This month, Express Glass, help us to understand how to ensure the glass balustrades around our property are safe and compliant.
If you’re the owner or manager of an apartment building, then your glass balustrades could be deemed unsafe under a new Australian Standard (AS).
AS 1288: 2021 Glass in Buildings: Selection and Installation, was introduced in 2021 in response to the lack of clarity in the previous standard, and is about to be incorporated into the national construction code (NCC).
This means a new standard for the glass balustrades in apartment buildings, to ensure they’re fit for purpose and safe for residents – to prevent any risk of falling through or climbing over.
What is a balustrade?
A balustrade refers to a barrier along stairs, balconies, ramps, raised levels and terraces, with a railing usually supported by posts or panes of glass.
While they can be part of an architectural design, the main function of a balustrade is to provide safety – where there is a drop between levels of ground of one metre or more, a balustrade is required to prevent falls.
Glass balustrades are a great option for many building barriers – they provide a safe barrier, while giving a clear line of sight and optimising views, and offer a much more appealing aesthetic than bars or poles.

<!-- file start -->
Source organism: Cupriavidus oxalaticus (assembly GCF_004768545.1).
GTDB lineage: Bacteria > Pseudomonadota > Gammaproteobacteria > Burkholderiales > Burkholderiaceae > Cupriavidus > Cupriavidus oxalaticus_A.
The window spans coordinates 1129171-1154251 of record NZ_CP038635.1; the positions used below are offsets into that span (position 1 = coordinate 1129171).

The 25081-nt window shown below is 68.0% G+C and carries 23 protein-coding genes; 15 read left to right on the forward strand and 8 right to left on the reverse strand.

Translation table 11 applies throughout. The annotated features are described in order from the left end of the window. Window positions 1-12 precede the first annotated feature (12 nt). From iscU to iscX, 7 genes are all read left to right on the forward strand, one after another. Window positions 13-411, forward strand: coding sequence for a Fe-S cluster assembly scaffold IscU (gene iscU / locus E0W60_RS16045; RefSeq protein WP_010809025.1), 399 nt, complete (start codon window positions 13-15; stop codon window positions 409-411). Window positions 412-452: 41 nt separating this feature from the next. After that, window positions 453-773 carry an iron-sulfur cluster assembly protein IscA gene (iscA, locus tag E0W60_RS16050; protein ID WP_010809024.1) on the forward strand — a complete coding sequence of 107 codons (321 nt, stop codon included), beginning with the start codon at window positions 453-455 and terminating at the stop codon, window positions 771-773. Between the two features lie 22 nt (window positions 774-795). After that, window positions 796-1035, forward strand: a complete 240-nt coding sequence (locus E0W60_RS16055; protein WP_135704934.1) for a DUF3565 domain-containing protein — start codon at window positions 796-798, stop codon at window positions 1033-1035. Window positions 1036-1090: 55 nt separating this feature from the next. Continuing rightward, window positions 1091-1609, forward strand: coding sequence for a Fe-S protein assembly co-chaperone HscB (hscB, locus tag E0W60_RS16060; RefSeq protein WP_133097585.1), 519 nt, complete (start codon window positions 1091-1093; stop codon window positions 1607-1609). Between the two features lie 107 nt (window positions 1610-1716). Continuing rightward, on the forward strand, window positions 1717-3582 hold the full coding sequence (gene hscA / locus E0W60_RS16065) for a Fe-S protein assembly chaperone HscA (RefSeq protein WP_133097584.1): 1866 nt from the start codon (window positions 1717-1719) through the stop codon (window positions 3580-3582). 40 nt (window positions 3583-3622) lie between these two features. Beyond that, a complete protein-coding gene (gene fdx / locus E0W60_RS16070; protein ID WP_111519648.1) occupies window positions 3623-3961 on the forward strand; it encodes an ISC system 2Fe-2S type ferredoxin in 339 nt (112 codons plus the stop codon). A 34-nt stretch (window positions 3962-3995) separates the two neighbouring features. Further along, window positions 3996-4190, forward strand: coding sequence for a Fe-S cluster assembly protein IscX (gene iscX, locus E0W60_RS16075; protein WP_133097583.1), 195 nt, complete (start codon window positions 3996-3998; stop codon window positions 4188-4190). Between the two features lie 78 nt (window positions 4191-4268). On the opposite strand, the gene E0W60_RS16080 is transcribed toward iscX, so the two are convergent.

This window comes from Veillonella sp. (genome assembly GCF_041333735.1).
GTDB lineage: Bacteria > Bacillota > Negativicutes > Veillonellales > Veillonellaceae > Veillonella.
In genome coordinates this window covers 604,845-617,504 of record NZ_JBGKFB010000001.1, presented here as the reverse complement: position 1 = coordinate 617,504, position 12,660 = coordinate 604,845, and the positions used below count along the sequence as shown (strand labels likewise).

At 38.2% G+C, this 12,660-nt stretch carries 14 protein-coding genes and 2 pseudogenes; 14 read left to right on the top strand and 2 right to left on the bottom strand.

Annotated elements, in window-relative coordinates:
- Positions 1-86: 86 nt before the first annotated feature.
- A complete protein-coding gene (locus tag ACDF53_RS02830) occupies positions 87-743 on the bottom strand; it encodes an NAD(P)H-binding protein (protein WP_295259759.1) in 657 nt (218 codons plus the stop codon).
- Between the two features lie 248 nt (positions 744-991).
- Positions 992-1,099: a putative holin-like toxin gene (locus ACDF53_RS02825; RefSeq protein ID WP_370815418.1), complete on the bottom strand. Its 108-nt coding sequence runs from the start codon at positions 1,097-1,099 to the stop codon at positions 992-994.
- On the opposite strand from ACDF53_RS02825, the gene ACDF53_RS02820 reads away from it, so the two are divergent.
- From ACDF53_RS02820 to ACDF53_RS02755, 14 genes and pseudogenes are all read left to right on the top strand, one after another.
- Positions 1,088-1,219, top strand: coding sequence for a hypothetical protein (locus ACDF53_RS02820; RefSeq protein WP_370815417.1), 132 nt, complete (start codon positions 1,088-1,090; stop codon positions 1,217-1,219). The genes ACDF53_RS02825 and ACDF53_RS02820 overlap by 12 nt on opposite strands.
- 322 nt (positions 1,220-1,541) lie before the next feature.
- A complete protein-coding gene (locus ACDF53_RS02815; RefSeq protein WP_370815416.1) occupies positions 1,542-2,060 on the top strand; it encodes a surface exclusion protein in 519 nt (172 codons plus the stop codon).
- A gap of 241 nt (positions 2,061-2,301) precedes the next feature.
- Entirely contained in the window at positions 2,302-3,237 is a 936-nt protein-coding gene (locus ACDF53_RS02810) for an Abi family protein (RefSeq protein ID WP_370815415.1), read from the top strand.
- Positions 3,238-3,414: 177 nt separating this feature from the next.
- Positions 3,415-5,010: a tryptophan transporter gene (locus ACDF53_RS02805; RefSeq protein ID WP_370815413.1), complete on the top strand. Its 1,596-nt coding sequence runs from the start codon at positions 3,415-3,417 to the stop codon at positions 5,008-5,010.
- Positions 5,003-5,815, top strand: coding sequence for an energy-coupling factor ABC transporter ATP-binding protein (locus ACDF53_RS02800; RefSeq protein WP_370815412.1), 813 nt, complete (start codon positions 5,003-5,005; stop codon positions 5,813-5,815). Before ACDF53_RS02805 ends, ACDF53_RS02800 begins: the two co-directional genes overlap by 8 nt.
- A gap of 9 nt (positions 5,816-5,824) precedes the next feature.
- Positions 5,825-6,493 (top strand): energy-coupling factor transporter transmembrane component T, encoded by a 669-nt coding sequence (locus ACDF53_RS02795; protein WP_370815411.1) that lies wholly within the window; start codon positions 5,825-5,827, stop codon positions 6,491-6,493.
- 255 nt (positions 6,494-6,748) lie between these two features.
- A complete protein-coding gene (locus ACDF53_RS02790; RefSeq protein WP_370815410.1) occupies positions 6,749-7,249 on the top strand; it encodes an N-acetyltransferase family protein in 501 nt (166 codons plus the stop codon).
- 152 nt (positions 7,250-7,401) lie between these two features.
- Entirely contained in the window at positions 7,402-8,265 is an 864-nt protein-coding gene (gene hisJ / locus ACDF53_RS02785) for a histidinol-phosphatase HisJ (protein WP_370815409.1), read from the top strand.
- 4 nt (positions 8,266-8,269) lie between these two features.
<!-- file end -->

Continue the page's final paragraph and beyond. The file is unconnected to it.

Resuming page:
According to the new standard, to reduce the risk of someone falling balustrades need to be at least 1 metre high, with no openings greater than 100mm at the base of the barrier, or 125mm at other openings. They also mustn’t be climbable – another reason glass is a great material for balustrades.
Glass balustrades at a height of 5 metres or more require a certain kind of laminated safety glass, and for new buildings, the AS 1288 : 2021 will need to be considered in the construction of balustrades, in accordance with the NCC.
What does this mean for existing balustrades?
As a rule, the NCC is not generally retrospective, meaning it doesn’t apply to existing balustrades. However, given the risks around unsafe balustrades, there are some areas of grey to be considered.
In a recent case, an apartment owner succeeded in taking her owners corporation to the NCAT Appeal Panel, as there was evidence of prior knowledge of their apartment’s top floor courtyard balustrade being deemed unsafe.
So in situations where there is a clear risk to safety, the AS 1288 : 2021 could be brought into effect so that balustrades are fit for purpose and effective in keeping residents and visitors safe. If an expert opinion is given deeming a balustrade is unsafe, then an owners corporation needs to act on this advice.
The new standard also looks at the installation of barriers – for example if balustrades are installed via spigot, core drill fittings or point-fixed, they must comply with the NCC and adhere to new load guidelines for these types of barriers.
Peace of mind
Unsure about the safety and compliance of your existing balustrades? Speak to our expert team about an audit of your building’s glass barriers for peace of mind.
Contact Express Glass here